THE word 'legend' is often used rather loosely in footballing circles.
When Tom Hateley is asked about the positions held by Keith Lasley and Stevie Hammell within the folklore of Fir Park, though, it is the only word that will do.
Fresh from signing new two-year contracts over the summer, of course, the stories of these two grizzled, old veterans are still evolving.
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The next chapter is to be written against the Icelandic club Stjarnan in the first leg of Motherwell's Europa League second qualifying round fixture tomorrow evening. How Hateley dreams of it serving as the prelude to his two old friends leading the club and its followers into the most wonderful of adventures in the group stages and taking their careers to a fresh, uncharted high.
This latest sojourn marks the Lanarkshire club's sixth European campaign in seven seasons with Hammell and Lasley, both in their second spells at the club, the only members of the playing staff to have been present since that run began in September 2008 with defeat to AS Nancy in the UEFA Cup.
Statistics, if not trophies, will form a large part of their legacies. Hammell notched up his 500th competitive appearance for the club towards the end of last season. Lasley seems a relative rookie by comparison with a piffling 383 outings on his record.
What Hateley remembers more than any amount of numbers, though, is the men they are. What he remembers most is the way they turned the Motherwell dressing-room into somewhere warm and welcoming and a joy to spend your working life in. Stuart McCall, the club's manager, is rightly given great credit for bringing continued success against the backdrop of players leaving like snow off a dyke and ever-reducing amounts of money being available to replace them.
He has, without question, nurtured a great team spirit, but Hateley points out that he walked into an environment that was already happy and harmonious.
When the Englishman arrived at Motherwell as an untested teenager in 2009, Hammell and Lasley were having their own troubles under the somewhat unpredictable Jim Gannon. That did not stop them from bringing him into the heart of the squad and he knows just how important they will be as McCall attempts to steer his men towards a little piece of history in Europe.
"Las and Hammy are top blokes and they are the biggest reason why everyone enjoys going into training and being in each other's company at Motherwell," said Hateley, now playing for the Polish side Slask Wroclaw after leaving Fir Park for Tranmere Rovers last year. "They are two legends of the club. They deserve that status. Just look at the number of games both of them have played.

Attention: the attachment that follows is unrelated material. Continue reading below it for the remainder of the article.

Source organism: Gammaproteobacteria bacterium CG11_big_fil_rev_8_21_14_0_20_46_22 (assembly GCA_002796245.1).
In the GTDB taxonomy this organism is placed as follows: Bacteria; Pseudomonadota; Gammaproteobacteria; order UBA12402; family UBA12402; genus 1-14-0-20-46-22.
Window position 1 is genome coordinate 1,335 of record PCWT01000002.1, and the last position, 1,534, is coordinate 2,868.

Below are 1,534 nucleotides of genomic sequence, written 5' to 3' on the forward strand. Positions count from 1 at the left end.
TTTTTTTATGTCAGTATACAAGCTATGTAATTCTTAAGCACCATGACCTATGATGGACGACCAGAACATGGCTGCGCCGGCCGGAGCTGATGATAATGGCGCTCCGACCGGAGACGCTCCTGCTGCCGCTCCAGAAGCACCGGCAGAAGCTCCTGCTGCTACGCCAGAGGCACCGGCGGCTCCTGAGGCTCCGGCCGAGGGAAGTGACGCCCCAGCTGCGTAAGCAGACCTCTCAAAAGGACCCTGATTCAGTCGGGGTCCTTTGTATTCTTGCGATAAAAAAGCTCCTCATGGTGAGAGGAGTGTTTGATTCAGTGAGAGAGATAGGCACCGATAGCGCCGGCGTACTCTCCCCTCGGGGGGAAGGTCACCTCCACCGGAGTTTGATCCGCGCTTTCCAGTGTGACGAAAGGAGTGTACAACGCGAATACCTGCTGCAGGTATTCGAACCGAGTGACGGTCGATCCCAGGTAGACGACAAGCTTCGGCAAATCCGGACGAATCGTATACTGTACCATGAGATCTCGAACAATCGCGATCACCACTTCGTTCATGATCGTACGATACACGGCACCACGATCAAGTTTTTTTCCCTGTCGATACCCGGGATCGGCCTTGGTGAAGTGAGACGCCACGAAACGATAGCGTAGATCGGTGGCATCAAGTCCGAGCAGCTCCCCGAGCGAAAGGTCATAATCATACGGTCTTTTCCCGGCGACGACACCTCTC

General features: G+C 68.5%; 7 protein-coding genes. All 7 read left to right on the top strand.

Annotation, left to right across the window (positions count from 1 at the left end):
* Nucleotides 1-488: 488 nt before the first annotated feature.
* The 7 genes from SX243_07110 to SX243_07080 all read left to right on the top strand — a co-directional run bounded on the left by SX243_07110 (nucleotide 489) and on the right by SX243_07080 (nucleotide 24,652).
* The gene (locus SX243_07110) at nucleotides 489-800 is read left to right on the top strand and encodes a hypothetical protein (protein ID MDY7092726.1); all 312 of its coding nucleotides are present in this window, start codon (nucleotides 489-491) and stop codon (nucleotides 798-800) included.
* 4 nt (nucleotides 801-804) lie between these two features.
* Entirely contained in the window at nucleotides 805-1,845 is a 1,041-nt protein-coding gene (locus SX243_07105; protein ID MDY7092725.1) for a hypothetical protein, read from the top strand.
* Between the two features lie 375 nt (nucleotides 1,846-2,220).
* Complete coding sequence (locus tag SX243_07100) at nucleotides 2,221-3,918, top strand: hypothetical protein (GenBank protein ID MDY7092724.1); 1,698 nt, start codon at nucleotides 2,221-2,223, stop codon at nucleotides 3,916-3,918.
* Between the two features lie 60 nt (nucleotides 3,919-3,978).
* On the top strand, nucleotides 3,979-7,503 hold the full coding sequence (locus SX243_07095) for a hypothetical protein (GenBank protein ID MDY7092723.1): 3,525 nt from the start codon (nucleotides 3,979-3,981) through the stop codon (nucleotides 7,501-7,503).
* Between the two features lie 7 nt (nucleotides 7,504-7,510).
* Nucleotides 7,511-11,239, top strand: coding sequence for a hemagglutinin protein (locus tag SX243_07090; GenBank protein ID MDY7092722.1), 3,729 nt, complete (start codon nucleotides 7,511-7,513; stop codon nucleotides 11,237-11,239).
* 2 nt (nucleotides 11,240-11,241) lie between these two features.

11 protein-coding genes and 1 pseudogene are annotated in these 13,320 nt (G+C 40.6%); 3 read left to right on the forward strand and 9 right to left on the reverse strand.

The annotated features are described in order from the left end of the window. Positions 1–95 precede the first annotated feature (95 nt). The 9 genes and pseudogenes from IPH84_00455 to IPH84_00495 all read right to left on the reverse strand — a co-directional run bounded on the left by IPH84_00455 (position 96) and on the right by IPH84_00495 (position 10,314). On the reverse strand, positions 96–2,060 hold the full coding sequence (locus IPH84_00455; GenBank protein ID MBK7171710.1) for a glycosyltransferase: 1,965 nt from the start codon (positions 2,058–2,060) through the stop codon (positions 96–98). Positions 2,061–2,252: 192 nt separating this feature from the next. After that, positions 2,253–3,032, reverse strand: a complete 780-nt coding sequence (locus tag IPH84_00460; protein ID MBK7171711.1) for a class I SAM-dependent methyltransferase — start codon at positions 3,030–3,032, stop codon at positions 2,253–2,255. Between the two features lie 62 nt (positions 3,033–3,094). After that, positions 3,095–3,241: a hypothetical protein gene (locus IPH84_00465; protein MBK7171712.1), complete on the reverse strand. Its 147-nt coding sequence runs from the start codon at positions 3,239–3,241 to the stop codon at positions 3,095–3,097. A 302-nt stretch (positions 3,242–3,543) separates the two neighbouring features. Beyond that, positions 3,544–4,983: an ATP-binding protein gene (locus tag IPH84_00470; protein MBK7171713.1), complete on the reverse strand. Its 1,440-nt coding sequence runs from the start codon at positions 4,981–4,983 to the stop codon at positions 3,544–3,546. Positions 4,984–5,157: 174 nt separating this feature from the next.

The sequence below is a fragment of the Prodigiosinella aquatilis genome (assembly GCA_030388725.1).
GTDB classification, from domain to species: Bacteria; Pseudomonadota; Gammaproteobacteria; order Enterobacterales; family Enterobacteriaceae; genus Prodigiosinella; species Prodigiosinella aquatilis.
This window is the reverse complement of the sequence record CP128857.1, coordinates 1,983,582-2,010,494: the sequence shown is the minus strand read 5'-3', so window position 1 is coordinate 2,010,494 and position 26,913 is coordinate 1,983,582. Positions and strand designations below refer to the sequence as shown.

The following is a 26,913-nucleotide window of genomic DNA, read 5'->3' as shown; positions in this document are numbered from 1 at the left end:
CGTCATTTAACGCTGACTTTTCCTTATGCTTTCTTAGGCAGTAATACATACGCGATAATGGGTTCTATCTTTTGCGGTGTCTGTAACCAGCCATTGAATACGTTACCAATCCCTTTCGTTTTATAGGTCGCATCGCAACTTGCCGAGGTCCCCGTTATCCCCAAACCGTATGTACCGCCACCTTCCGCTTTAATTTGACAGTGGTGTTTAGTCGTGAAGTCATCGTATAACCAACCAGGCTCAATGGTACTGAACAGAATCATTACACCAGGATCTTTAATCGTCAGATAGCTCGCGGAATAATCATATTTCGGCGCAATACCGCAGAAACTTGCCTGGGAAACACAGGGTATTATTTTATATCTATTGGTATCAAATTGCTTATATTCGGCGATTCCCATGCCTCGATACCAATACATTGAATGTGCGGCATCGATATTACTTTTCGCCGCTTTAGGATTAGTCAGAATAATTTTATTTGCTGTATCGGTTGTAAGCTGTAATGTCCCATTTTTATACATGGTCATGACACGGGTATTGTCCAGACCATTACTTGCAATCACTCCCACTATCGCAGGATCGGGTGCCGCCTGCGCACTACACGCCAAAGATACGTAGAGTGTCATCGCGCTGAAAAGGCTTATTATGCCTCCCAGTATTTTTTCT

"I can't speak highly enough of them, both as footballers and as men. Hammy has been involved with the Scotland squad in the past, of course, but this is a club that both him and Las have been part of for many, many years and getting into the group stage of a UEFA competition at this stage in their careers would probably be the cherry on the cake for them.
"I was only 19 when I joined Motherwell and they helped me bed in really well. You might not think that is particularly young, but I had never played games in a big league and those guys just had an aura around them. Sometimes, a new lad can come into a dressing room and be left sitting in the corner on their phone. It can be like the first day at school almost. It can certainly be tense and awkward at a new club.
"That is not something Las or Hammy would ever allow to happen.
"They drag you into the conversations and make sure you feel involved and welcome. They will probably ask you to make a few cups of tea for them, but you don't mind doing that as a new addition because it helps make you feel part of things. They are similar to the manager, Stuart McCall, in that they have a laugh and a joke and still set the right example when there is work to be done.
"I have my fingers crossed for all of them in Europe this year."
While Hammell does have one full international cap to show for his career, Lasley has never been granted such an accolade despite being a hugely consistent performer in the top flight of Scottish football.
"I don't think he has received the recognition he deserves, but that is just the way football goes sometimes," commented Hateley. "Las is captain now and I am sure everyone you speak to at Fir Park would agree that is fully deserved. He is the kind of player that fans of other clubs love to hate because he puts himself around, makes tackles and covers an unbelievable amount of ground."